Bank of Ireland cost-cutting would cull 15% of top staff
Bank of Ireland is planning to cut 15% of its managers and directors to tackle costs, according to reports.
The bank's chief executive, Francesca McDonagh, pledged in her first briefing with analysts a month ago to reduce costs at the group this year and improve efficiency.
Bank of Ireland's aim is to cut its cost base to less than 50% of its income over time.
According to the Irish Times, 15% of the bank's managers and directors are to be culled, in a move that could lead to the elimination of up to 200 jobs across Ireland and the UK.
In Northern Ireland, the bank currently operates 28 branches, following the closure of six locations here last year.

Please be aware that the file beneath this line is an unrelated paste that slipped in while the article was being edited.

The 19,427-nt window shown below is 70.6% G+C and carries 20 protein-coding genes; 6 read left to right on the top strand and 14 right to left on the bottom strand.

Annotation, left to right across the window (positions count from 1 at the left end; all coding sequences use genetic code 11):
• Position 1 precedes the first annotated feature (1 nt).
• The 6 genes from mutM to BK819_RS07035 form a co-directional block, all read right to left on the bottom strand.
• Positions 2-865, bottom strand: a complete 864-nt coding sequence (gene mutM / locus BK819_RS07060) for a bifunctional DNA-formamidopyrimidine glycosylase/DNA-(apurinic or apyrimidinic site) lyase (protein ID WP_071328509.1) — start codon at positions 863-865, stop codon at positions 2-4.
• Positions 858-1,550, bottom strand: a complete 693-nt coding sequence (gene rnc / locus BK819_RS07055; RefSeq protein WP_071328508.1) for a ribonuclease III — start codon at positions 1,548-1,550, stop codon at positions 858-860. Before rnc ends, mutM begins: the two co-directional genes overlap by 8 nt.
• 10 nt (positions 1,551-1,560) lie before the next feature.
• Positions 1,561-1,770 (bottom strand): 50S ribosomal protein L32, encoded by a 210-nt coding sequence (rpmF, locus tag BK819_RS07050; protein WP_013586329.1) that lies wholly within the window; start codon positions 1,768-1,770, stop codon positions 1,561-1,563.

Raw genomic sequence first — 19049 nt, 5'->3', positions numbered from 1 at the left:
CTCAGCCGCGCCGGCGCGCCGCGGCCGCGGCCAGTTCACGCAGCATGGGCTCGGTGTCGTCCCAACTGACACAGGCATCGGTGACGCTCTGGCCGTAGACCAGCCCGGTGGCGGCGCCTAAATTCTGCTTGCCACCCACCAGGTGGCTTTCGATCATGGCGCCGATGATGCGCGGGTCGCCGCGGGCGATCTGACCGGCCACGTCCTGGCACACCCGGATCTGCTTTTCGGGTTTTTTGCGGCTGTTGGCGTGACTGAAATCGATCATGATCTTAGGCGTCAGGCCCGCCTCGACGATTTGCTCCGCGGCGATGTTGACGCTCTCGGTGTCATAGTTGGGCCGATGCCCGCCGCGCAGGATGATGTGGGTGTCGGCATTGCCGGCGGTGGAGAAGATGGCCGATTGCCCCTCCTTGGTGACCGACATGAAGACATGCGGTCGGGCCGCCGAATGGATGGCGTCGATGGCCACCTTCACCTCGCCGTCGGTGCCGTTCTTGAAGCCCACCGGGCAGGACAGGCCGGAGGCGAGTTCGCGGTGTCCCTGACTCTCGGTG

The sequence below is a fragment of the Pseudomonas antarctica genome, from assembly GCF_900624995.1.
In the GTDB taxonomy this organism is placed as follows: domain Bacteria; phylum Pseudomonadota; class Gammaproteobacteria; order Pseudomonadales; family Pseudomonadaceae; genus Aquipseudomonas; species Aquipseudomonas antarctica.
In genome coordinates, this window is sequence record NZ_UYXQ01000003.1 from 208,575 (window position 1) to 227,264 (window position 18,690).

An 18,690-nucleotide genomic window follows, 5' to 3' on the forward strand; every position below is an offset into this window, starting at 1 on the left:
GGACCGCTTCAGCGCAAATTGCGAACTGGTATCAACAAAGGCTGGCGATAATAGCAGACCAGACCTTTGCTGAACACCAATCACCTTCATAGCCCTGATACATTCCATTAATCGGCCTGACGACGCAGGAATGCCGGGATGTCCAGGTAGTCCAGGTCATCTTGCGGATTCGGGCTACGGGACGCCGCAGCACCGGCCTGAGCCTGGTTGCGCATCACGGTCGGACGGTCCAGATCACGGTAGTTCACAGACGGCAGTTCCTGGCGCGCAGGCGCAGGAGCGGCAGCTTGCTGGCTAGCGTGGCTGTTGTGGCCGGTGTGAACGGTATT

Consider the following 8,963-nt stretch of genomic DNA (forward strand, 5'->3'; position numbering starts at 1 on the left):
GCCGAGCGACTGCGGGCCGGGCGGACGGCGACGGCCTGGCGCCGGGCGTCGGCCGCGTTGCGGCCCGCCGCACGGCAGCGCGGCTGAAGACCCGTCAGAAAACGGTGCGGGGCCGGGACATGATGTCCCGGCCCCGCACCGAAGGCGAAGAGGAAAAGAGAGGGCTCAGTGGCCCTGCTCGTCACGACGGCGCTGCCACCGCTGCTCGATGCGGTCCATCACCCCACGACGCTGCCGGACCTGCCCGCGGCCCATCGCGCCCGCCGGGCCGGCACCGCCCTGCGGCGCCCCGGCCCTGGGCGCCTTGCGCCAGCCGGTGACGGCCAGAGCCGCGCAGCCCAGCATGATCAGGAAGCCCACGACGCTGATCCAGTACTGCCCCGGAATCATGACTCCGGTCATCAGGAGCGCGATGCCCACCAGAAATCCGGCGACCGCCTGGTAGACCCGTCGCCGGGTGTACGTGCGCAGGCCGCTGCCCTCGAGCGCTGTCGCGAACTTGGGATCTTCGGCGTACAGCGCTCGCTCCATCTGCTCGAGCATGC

The bank's staff count has fallen by almost 30% since 2008 to about 11,200, including employees who left under a voluntary redundancy plan initiated in 2012.
"We don't comment in relation to staffing matters. However the bank's voluntary parting scheme is available to employees and has been for some time," a spokesman for the bank said.
"We have previously stated that one of our key strategic priorities is transforming the bank, which involves simplifying and streamlining the organisation for the long-term sustainability and competitiveness of our business."
The Financial Services Union, which represents staff working in the finance sector across Ireland, said it had not been informed of any "specific proposals" regarding staffing at senior levels.
"All FSU members in Bank of Ireland are protected under our longstanding change management agreement," FSU senior relations officer Maeve Brehony said. "This agreement has been central to avoiding any compulsory redundancies in the bank and retaining jobs.
"This job security is important to our members and ensures that any potential staffing changes occur on a voluntary basis."